Ferns like Boston fern, Lemon button fern, and Holly fern grow fast and are great for filling up the tank.

  • Orchids:

Paludarium setups allow the creation of the most amazing and exotic environment. So, if you are looking for something unusual and extraordinary, this is another great choice. Orchids are beautiful, smaller species are best to have as they can tolerate humidity. This is a great addition to paludariums because of its colors, however; maintaining it is difficult. Therefore, if you are a beginner, it should not be your first choice.

  • Other aquatic plants:

These consist of a lot of popular plants in the hobby (foreground, midground, and background plants). Java fern, Anubias, Bucephalandra, Dwarf baby tears, Cryptocoryne parva, Contortion vals, etc. They are commonly used in aquariums.

  • Viny plants:

These consist of creeping plants and vines (Creeping figs and Devil’s Ivy). They are essential for creating a natural backdrop in the paludarium (they cover the walls of the tank). Their stems also provide shelter for small animal species, thereby making it a good semi-aquatic option.

  • Flowering plants:

Crotons, Dracaena, Peace lilies, Bromeliads. They all have wonderful forms and add significant color to the tank for aesthetics. 

There are so many beautiful plants in the world that it is absolutely not possible to list all possible options here. Basically, we are limited only by our imagination. 

Animal Species For Your Paludarium

The main feature of paludariums is that we can keep a mix of both terrestrial and aquatic animals in the tank. Therefore, choosing an animal species is not a big problem. For example, depending on the paludarium set up, most freshwater species that are commonly found in aquariums can be kept in a paludarium as well.

  • Fish

When considering fish species to have in the tank, it would be a good idea to stick to just a few small species. The presence of too many types of fish can make your tank look disjointed and messy. It can also affect the way they interact with each other, in some cases resulting in cannibalism.

You can never go wrong with common freshwater species like tetras, guppies, mollies, discuss, celestial pearl danios. These fish are relatively easy-going and as such, they are unlikely to harass other tank inhabitants. They are easy to care for and feeding requirements are minimal. They are well adapted to life in most kinds of aquatic habitats and are able to tolerate a wide range of water temperature, pH, and hardness conditions.

  • Dwarf Shrimp

Shrimp species like Amano shrimp,  Red cherry shrimp, and Ghost shrimp are good options as well. They are the hardiest species in the hobby and can survive in a wide range of water parameters.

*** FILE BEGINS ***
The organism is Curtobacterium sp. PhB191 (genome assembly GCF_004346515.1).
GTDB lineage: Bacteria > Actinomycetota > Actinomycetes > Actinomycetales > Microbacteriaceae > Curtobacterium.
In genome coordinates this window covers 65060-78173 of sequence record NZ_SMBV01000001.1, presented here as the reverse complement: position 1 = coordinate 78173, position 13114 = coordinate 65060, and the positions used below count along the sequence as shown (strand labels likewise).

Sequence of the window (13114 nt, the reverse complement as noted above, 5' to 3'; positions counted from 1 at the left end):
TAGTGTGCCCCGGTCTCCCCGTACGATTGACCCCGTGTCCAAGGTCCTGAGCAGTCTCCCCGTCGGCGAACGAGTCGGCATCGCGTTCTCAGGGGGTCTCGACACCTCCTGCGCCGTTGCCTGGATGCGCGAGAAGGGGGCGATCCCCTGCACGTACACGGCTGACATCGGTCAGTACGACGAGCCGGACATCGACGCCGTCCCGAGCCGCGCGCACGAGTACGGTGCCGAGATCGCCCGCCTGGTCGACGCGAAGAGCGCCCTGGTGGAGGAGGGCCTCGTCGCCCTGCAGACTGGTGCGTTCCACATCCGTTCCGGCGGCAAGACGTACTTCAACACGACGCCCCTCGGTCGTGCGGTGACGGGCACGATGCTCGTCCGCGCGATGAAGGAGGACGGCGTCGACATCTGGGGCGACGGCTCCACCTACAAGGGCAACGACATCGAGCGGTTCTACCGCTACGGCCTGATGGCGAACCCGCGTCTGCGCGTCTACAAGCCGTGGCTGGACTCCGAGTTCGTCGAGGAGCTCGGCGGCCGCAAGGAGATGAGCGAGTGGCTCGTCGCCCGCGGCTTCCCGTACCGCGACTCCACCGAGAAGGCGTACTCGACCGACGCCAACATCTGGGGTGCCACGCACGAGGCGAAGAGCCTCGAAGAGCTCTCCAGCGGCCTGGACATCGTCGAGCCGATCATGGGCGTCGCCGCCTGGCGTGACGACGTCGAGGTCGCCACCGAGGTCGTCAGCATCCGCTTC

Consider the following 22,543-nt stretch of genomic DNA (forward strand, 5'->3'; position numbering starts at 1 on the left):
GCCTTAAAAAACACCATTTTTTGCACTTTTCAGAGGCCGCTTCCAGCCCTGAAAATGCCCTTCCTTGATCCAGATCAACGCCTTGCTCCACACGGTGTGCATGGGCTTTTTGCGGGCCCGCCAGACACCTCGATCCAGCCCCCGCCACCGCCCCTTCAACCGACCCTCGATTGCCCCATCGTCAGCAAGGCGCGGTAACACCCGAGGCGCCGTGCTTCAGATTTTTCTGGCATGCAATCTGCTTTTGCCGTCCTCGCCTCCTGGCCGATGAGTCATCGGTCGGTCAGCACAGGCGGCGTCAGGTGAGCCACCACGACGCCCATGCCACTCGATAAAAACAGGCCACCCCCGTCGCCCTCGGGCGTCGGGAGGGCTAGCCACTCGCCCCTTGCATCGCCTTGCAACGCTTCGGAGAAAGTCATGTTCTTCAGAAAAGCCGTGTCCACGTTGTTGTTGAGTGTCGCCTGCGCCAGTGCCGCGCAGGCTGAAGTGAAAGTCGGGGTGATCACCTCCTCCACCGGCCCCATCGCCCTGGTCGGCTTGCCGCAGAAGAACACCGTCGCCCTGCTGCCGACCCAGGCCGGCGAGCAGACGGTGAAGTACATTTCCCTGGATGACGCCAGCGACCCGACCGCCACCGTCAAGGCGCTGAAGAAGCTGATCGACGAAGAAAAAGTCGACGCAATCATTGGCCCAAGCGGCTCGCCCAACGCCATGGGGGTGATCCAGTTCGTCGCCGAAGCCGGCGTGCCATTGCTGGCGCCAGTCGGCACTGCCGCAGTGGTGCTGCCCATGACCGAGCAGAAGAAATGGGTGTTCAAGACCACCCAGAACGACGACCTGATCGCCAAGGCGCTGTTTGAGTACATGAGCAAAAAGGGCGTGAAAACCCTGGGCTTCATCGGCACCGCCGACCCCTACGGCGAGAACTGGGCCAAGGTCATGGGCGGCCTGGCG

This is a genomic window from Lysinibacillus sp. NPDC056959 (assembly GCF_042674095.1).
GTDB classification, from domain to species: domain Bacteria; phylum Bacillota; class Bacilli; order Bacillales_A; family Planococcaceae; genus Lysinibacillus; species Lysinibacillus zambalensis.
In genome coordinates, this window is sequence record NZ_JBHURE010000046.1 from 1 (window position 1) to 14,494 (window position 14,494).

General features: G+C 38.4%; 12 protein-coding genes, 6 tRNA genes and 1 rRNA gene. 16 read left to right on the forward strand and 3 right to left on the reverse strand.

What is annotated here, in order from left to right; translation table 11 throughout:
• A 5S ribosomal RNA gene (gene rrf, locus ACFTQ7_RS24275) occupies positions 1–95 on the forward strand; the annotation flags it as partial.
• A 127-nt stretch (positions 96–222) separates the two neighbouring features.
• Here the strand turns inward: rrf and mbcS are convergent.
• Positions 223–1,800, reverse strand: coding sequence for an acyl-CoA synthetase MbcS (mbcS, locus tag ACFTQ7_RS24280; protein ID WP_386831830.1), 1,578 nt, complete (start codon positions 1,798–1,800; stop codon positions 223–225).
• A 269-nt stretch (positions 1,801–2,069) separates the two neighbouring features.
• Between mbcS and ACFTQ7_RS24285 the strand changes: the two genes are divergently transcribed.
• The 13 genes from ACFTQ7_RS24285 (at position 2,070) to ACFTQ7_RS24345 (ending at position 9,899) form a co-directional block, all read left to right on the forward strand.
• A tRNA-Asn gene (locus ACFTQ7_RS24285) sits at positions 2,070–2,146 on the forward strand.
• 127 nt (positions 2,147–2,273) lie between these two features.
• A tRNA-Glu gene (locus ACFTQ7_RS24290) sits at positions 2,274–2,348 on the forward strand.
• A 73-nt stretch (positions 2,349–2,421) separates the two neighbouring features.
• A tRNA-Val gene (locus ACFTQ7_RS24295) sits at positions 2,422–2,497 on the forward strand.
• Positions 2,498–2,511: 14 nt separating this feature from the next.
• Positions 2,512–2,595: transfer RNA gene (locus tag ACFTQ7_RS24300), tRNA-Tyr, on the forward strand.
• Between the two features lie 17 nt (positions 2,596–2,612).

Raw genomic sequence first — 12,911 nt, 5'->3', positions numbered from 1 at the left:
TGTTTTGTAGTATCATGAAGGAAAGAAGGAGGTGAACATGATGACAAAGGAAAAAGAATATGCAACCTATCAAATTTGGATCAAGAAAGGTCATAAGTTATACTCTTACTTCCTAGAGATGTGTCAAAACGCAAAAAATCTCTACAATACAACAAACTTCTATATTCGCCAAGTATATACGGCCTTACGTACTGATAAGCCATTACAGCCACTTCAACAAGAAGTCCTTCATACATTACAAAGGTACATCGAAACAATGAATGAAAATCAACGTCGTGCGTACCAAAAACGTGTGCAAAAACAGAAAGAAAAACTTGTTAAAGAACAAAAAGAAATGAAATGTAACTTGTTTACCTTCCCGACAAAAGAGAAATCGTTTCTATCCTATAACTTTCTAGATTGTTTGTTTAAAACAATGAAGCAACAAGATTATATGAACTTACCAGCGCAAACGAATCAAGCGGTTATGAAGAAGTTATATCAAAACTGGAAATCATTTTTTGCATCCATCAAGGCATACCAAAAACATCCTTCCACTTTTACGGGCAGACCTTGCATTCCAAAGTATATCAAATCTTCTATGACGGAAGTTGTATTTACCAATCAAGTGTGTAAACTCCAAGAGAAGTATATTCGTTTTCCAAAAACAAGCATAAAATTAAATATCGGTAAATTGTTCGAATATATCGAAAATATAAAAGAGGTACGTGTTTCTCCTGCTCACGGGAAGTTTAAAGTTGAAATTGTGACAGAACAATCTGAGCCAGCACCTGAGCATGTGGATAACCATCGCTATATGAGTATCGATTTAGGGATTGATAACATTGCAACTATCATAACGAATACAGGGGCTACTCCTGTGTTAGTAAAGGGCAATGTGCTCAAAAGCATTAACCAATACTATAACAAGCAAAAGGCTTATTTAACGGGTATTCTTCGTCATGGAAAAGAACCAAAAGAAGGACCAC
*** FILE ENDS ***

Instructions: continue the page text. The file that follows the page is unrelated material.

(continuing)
Most snail and shrimp species co-exist with each other as they are less likely to be aggressive and because they are both scavengers- they will aid in cleaning the tank by feeding on tiny bits of food particles, debris, and plant waste.

  • Snails

In addition, the introduction of invertebrates is a great way of keeping your tank clean. You should consider stocking snail species like Mystery snails, Nerite snails, Japanese Trapdoor Snails, and some other beautiful ornamental snails.

Check out my article “List of Freshwater Aquarium Snails. Pros and Cons”.

  • Terrestrial, Semi-terrestrial, and Freshwater crabs

Crabs are great additions and make the paludarium more interesting because of the variety they bring in. In addition, they are relatively easy to keep in proper setups.

There are different types of crabs but all of them we can divide into 3 main categories:

1. terrestrial,
2. semi-terrestrial, and
3. fully-freshwater type.

Terrestrial and semi-terrestrial crabs make the perfect choice for paludariums. You can include these popular species: Vampire crabs, Tangerine-head crabs, Rainbow crabs, Fiddler crabs, Red claw crabs, Marble crabs, etc.

  • Other Animals

These animal species can be introduced as well: Frogs like Green frogs and Dart frogs are great choices for paludariums. Mudskippers, Newts, Lizards, Land snails, Praying mantises, spiders, scorpions, ants, etc. can be kept in the land portion of the paludarium, given that they can co-exist with the others.

Setting Up a Paludarium

Paludarium set up
Paludarium set up Foto by Lizaveta29

Setting up a paludarium can be quite challenging and tedious if you are not used to building a tank set-up. The main idea is to create a natural environment in which your animals and plants will thrive and co-exist peacefully.

To do so you have to do extensive research on the species you are planning to keep. Once you understand their needs, you will know what you should or should not do.